Living for Christ in Eleuthera | Liv Frazier

There are few places you can go where your serenity is aroused when you wake up, not interrupted. I am lucky to be at one of them. 

For the past three weeks, I have lived at the Eleuthera Bible Training Center, where only meters away from me is a multi-hue blue ocean, alive with constant motion and millions of sea-dwellers. Each day I have awakened to the sound of the waves, and its steady and peaceful pulse. From them comes a salty smell, that fragrance that conjures fishing fleets and nets of sun-bleached blue cord hanging out to dry. This place could be anywhere, I guess at a stretch this could be some kind of artificial simulation, but it isn't. This island has so much to account for, but some of my favorite escapades have been visiting the strikingly beautiful glass window bridge, the caves and banyan trees, and the beaches packed with fine pink sand (all pictured).

Despite all the beauty that I’ve been able to embrace, there has been plenty of opportunity for manual labor. The majority of our mornings are spent mixing concrete―sifting sand, rocks, cement and water. There are no mechanical cement mixers; this is all mixed on the ground, using shovels. One of our first, and most monotonous, projects entailed removing, hand by hand, weeds from the baseball field at one of Eleuthera’s elementary schools. On some days the exhaustion seems impossible to ignore. At the same time, the physical labor has challenged me to lay down my perceived individual rights, entrust them to the Lord, and transfer the responsibility of them to a place of safekeeping. This has been key to my experience and effectiveness.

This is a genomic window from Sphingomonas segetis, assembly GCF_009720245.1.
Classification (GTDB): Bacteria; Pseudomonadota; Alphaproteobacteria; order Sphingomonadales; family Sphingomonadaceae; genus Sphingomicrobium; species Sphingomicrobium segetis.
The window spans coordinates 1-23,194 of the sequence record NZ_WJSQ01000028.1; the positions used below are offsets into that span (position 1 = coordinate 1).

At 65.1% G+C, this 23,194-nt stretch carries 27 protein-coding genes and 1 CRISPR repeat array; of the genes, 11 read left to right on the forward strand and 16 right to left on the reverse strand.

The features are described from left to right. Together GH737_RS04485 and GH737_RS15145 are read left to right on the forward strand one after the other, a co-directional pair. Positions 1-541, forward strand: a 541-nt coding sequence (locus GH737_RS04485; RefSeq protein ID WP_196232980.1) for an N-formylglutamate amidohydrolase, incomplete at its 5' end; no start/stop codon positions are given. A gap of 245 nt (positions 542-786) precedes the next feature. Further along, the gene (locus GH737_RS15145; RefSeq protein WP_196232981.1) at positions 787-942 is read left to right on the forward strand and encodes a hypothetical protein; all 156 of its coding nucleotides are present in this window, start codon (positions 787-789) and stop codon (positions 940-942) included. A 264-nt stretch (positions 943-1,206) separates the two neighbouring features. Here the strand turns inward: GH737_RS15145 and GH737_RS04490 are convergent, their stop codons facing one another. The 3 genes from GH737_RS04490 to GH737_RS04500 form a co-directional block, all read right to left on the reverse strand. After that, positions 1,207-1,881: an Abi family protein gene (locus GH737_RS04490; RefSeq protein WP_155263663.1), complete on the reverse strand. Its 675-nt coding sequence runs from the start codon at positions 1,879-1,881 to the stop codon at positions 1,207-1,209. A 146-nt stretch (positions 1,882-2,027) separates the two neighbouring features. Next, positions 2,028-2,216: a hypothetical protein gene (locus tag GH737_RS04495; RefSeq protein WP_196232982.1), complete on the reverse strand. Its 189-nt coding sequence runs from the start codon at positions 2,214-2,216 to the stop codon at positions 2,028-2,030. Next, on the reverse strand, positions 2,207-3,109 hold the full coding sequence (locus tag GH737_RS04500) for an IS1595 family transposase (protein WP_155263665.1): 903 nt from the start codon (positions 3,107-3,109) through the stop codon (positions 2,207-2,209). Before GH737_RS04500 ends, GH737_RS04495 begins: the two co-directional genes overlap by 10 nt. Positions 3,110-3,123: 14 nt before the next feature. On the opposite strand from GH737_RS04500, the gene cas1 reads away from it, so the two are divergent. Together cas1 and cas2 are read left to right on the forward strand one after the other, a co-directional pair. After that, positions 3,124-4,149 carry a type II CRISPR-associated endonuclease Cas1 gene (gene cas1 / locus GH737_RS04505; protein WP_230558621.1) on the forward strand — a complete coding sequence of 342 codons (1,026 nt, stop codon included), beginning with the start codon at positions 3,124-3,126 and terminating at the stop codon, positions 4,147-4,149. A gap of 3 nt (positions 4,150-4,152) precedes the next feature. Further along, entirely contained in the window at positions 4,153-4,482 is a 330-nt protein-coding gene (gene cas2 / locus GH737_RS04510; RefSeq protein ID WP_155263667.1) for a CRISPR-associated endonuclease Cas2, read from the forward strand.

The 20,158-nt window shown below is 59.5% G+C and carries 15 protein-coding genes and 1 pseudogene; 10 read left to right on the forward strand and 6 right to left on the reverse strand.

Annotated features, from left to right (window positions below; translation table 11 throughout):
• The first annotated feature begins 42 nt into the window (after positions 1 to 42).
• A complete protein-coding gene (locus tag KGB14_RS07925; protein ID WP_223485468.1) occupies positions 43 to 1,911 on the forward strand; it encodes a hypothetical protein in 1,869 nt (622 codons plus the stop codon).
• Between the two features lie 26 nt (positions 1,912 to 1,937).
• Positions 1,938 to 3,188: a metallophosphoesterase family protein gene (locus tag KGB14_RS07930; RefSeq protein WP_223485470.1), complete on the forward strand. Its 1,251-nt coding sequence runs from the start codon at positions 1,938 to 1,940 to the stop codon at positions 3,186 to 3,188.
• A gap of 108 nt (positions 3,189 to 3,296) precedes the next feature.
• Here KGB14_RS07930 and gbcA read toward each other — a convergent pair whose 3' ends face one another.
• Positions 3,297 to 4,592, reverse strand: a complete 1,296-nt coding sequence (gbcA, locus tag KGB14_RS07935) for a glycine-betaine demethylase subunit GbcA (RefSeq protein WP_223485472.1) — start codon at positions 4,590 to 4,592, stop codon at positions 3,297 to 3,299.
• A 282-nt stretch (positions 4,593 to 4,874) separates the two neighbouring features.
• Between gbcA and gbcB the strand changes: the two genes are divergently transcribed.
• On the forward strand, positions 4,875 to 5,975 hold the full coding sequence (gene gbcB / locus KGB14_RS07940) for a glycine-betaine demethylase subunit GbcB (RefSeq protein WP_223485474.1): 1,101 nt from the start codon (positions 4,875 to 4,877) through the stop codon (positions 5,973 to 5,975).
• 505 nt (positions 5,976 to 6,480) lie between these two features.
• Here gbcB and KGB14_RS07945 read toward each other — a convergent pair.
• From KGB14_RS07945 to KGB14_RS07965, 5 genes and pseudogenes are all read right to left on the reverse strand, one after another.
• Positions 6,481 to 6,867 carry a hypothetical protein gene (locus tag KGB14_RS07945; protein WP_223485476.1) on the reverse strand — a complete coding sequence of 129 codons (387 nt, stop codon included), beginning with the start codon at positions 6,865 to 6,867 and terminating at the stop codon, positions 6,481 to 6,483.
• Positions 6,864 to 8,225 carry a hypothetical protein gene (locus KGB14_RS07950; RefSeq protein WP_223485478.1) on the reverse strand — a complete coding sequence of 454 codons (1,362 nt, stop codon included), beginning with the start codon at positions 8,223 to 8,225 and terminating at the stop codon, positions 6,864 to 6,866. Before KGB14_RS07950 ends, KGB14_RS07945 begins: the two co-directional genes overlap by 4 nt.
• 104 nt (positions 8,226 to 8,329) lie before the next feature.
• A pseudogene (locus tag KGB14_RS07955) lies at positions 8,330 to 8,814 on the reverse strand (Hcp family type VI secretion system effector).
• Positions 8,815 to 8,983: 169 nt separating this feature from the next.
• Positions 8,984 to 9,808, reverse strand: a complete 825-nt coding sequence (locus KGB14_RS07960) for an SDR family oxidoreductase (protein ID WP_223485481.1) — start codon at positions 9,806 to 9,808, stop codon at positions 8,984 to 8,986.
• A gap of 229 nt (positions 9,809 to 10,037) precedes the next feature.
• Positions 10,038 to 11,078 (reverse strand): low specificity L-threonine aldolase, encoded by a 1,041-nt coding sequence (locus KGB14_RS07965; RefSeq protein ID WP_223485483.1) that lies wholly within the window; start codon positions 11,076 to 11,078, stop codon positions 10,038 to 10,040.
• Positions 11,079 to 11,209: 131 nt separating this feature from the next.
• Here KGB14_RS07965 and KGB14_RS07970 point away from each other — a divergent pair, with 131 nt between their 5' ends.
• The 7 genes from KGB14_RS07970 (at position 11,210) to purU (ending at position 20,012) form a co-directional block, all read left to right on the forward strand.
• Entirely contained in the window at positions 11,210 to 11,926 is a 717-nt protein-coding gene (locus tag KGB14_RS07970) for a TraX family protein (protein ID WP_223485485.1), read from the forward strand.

One of the most rewarding parts of the trip has been being under the instruction of Bill and Teresa Landers, international missionaries with the Caribbean Ministries Association. They are the hands behind the Eleuthera Bible Training Center. They host mission teams (like us), train local pastors, and share the Gospel strategically throughout the whole island. They are the kind of people that emphatically make a difference. It is apparent to me in their interaction and relationship with the islanders. And I’ve noticed something about people who make a difference: they usually hold the unshakable conviction that individuals are extremely important, that every encounter matters. They aren’t determined to revolutionize their community all at once; they’re satisfied with small changes. Over time, though, the small changes add up. They don’t teach some kind of pioneering lesson that suddenly enlightens entire communities; they teach small lessons that bring incremental improvement to one man or woman, boy or girl. They don’t do anything to call attention to themselves, they simply pay attention to the everyday needs of others, even if it’s only one person. They bring change in ways most people will never read about or applaud. And because of the way these world-changers are wired, they wouldn’t think of living their lives any other way. To me, Bill and Teresa Landers epitomize what it means for Christ to be the Lord of your life, and I feel privileged to witness it. 

Tomorrow marks one week left on this beautiful island. I want to soak in every second.

Photos from #BahaLink